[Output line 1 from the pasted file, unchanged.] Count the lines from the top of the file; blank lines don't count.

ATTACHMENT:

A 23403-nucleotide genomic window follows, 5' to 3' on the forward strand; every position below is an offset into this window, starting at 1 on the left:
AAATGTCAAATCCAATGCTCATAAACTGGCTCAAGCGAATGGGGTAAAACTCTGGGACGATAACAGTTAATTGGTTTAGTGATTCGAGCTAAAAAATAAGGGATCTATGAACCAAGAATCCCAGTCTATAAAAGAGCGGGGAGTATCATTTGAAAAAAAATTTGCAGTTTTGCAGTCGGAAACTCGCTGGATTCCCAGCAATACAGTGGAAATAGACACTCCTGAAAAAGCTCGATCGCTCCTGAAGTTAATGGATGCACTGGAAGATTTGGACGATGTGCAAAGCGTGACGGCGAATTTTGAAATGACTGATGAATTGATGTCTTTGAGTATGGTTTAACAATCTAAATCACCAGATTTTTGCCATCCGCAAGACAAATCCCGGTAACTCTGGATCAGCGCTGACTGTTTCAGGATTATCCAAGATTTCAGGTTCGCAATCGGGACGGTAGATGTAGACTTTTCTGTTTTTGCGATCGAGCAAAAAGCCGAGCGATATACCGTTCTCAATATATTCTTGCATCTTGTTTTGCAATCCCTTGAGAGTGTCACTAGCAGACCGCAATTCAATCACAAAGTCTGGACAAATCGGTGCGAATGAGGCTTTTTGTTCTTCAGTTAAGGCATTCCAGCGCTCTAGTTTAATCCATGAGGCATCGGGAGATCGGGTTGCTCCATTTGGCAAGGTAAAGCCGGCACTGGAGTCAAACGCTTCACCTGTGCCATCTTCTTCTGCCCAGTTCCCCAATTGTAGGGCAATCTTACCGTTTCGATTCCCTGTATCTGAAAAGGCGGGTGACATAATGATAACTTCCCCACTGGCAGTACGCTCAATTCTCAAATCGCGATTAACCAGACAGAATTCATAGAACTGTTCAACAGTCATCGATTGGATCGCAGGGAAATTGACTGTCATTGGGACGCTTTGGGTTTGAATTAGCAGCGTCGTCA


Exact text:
A 23403-nucleotide genomic window follows, 5' to 3' on the forward strand; every position below is an offset into this window, starting at 1 on the left: